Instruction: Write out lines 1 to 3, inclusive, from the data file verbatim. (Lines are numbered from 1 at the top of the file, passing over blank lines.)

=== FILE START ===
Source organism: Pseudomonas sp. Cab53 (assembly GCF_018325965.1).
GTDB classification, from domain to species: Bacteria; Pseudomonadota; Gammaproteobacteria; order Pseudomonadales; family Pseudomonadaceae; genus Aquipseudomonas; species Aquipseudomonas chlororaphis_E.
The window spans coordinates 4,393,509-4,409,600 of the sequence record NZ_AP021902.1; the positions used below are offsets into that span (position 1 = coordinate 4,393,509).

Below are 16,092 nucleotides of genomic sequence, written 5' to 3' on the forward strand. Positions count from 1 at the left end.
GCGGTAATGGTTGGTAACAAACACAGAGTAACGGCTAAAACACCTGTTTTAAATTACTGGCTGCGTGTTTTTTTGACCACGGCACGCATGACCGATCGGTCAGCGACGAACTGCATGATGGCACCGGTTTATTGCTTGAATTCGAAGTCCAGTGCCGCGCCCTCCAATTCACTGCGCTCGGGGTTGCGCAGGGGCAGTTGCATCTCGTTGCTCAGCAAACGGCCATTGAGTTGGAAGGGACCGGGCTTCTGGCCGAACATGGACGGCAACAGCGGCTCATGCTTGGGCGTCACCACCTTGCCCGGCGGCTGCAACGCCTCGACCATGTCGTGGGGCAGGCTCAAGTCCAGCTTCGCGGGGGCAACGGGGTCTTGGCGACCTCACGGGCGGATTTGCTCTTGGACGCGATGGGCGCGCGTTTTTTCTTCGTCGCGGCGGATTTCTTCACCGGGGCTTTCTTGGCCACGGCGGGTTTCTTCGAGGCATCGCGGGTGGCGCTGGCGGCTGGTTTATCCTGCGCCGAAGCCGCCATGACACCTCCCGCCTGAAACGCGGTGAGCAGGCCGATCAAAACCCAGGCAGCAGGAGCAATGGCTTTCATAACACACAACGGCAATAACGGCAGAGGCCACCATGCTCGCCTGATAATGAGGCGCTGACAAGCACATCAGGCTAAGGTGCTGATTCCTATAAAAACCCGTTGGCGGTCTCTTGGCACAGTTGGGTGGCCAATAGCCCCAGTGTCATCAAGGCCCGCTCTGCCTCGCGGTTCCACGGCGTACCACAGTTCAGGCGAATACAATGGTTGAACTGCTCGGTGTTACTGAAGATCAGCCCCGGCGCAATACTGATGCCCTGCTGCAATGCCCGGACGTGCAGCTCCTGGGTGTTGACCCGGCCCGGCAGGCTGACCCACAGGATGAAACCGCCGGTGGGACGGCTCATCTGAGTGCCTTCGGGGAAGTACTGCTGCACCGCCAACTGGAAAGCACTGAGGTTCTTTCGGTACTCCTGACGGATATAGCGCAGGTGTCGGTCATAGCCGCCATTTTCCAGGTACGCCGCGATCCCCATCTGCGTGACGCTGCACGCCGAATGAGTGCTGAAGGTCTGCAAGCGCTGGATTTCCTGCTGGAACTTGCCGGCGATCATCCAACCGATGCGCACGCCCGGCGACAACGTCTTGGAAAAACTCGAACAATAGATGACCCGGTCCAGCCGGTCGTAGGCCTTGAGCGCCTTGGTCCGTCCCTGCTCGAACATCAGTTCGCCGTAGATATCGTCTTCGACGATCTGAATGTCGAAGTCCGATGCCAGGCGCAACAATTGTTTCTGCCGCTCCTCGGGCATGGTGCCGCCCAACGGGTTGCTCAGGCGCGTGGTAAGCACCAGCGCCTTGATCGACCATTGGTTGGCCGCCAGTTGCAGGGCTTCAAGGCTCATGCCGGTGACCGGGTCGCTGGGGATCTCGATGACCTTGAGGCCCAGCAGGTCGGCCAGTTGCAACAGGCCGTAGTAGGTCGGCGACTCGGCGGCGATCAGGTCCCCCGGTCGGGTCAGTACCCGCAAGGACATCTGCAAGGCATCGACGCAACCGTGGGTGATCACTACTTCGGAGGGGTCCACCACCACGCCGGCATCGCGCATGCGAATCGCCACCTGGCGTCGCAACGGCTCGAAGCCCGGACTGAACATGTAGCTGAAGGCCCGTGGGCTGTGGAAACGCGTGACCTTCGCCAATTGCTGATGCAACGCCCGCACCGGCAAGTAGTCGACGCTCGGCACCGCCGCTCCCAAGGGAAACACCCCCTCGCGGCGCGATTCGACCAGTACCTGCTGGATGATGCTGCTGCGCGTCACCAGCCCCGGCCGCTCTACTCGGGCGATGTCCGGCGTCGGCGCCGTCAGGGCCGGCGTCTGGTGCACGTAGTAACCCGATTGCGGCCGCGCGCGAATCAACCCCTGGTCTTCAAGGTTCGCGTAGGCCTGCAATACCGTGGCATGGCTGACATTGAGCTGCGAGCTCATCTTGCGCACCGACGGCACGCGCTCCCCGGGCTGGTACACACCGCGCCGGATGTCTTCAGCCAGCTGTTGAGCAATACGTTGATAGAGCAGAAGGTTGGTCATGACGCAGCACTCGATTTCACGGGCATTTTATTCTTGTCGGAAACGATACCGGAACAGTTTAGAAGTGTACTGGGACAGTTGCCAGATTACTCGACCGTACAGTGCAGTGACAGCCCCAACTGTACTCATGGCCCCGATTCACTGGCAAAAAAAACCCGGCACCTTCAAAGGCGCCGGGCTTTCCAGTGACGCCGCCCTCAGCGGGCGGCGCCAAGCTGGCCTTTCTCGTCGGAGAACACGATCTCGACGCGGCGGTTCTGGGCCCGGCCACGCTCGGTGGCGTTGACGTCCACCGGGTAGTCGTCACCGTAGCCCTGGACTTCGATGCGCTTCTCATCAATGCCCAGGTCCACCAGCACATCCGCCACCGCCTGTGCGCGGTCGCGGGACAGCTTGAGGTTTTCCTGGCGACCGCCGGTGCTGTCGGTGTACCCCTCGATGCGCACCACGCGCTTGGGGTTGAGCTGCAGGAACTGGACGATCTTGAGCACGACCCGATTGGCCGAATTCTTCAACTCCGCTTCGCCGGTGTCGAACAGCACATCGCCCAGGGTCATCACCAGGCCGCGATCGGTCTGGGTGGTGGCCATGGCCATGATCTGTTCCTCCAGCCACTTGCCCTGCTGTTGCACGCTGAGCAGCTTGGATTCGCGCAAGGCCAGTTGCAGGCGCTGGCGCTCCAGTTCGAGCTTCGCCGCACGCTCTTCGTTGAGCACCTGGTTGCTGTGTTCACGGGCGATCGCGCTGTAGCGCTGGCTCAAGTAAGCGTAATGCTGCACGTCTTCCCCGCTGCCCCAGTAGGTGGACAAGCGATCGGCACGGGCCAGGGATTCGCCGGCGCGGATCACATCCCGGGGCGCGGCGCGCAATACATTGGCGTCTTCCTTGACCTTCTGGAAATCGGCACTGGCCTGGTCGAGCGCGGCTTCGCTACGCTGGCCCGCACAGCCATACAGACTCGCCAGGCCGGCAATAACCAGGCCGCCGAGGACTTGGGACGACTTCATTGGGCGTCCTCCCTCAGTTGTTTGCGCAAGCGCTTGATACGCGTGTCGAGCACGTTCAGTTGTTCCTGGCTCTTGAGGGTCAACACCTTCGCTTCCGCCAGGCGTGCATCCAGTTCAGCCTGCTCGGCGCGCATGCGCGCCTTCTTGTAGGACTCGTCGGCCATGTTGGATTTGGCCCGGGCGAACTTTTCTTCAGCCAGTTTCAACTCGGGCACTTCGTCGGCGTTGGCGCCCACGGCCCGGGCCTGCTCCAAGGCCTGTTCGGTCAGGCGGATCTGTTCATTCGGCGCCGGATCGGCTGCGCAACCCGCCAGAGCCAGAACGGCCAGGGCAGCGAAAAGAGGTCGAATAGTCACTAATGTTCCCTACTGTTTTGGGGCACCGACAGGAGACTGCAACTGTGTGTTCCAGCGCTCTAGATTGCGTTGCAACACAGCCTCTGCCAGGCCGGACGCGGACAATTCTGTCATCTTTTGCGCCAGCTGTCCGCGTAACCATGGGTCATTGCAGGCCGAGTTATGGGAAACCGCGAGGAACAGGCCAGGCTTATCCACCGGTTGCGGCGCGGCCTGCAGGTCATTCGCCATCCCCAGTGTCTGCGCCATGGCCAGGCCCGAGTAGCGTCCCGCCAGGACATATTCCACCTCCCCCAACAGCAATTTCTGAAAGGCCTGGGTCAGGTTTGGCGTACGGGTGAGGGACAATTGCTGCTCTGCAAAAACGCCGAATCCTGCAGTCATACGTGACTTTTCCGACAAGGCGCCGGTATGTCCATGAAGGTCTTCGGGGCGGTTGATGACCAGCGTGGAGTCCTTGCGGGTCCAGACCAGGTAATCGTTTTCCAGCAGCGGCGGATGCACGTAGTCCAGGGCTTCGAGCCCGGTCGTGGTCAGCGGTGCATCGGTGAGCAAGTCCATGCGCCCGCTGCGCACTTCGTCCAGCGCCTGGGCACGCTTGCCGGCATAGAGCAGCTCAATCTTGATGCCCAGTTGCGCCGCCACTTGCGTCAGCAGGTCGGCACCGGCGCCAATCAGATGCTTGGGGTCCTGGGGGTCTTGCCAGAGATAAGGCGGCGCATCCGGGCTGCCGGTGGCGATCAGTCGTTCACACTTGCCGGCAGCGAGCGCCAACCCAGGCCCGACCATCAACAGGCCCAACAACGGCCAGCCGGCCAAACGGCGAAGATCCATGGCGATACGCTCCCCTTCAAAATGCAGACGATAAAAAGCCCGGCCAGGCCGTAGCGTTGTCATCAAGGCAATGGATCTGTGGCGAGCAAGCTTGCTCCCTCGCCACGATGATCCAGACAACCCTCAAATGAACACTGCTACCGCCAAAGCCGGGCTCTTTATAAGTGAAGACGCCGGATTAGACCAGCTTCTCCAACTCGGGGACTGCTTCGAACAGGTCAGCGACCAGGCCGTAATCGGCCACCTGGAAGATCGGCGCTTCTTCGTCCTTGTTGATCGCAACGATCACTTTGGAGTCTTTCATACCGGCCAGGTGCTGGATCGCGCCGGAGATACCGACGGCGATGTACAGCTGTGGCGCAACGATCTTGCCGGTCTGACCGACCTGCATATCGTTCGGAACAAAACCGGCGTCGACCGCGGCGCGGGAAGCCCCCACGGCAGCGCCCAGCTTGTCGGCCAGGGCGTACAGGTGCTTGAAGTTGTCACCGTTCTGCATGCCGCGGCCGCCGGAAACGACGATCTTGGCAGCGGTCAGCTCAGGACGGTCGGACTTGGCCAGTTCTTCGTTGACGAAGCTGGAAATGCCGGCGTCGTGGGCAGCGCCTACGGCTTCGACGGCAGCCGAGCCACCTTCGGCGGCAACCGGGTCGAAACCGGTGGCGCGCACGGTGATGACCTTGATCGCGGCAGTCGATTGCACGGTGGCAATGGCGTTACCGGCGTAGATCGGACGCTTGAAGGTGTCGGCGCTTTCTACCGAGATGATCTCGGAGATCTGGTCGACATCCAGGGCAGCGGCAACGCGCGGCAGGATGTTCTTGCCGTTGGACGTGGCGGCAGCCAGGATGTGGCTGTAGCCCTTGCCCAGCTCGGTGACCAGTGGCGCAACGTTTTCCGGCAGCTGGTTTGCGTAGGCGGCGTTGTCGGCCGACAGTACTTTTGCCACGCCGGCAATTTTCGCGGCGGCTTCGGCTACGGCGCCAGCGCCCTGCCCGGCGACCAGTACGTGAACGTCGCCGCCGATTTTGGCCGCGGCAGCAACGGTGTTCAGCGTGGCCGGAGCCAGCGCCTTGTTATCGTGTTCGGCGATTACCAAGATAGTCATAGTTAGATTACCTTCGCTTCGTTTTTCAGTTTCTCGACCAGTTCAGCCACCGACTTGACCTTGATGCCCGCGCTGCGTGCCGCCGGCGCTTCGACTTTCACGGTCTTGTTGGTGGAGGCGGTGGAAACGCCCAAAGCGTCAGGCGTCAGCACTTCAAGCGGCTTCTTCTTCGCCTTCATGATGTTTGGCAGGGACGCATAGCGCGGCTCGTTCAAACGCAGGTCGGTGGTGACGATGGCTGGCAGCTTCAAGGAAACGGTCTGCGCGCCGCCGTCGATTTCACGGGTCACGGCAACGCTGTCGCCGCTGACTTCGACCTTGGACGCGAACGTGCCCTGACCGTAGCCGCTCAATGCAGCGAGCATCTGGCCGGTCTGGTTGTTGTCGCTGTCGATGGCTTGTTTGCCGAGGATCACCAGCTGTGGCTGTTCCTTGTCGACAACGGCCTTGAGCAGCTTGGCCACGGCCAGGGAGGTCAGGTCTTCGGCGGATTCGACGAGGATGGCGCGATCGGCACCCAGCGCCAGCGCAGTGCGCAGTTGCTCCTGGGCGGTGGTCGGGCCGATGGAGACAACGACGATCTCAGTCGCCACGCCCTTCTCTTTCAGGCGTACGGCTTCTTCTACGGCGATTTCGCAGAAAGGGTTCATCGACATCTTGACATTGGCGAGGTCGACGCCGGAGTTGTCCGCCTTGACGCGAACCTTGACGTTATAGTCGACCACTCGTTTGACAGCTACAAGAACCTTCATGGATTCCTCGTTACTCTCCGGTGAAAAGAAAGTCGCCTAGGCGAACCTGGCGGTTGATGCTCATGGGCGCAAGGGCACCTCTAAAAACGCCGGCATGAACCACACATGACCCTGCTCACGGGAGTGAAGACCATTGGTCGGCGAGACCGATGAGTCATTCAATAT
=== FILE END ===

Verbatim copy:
Source organism: Pseudomonas sp. Cab53 (assembly GCF_018325965.1).
GTDB classification, from domain to species: Bacteria; Pseudomonadota; Gammaproteobacteria; order Pseudomonadales; family Pseudomonadaceae; genus Aquipseudomonas; species Aquipseudomonas chlororaphis_E.
The window spans coordinates 4,393,509-4,409,600 of the sequence record NZ_AP021902.1; the positions used below are offsets into that span (position 1 = coordinate 4,393,509).